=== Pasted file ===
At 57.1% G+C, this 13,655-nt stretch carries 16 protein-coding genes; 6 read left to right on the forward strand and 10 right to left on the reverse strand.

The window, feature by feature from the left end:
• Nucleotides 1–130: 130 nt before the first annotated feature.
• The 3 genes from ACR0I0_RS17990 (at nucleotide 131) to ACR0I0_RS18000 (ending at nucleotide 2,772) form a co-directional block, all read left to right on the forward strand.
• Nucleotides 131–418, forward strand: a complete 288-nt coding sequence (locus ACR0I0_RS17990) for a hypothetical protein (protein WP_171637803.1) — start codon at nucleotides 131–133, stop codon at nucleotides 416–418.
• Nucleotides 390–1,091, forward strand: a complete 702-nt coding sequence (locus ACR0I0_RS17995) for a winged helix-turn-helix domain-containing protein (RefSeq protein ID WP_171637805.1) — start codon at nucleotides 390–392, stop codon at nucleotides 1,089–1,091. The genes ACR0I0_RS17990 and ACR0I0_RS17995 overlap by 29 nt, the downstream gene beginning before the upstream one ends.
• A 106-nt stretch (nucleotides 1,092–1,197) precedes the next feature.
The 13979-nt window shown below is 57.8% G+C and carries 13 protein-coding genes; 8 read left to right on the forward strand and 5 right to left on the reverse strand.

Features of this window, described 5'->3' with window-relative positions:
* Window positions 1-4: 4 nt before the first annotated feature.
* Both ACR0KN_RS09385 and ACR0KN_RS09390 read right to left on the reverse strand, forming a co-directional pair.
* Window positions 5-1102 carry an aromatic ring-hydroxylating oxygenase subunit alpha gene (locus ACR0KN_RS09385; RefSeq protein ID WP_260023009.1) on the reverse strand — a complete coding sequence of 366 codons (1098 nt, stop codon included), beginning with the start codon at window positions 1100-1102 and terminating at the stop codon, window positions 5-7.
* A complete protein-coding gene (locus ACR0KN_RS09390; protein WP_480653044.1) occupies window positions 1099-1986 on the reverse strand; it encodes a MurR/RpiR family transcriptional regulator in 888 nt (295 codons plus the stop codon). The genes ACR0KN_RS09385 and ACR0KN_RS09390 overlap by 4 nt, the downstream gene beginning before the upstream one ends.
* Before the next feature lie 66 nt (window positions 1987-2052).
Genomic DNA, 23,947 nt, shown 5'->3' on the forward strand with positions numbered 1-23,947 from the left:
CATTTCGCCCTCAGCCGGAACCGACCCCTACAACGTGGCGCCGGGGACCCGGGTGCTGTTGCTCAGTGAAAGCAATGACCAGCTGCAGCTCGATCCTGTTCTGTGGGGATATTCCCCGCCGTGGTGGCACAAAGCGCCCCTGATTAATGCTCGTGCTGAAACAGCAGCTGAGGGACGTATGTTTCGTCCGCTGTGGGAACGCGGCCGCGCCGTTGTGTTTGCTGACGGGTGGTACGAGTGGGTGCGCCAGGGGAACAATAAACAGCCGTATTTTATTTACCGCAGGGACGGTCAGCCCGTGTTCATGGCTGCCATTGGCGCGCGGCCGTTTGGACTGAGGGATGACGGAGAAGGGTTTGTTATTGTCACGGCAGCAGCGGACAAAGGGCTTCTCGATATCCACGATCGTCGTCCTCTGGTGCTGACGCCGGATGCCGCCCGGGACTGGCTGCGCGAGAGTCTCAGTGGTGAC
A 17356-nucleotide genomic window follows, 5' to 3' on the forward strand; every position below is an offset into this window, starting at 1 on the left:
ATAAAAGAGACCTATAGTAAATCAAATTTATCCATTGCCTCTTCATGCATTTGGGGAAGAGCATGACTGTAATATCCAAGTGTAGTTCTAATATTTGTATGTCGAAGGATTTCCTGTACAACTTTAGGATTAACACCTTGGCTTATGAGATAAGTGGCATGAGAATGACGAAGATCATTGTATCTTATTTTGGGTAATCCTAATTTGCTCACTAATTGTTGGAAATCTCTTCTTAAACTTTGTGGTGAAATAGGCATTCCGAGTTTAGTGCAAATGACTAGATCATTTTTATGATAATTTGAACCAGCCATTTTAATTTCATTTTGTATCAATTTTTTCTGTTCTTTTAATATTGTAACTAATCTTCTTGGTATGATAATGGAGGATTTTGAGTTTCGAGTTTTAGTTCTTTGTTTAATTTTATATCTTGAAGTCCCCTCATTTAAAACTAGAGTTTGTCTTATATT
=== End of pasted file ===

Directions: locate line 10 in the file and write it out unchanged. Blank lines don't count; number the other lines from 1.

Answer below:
* Window positions 1-4: 4 nt before the first annotated feature.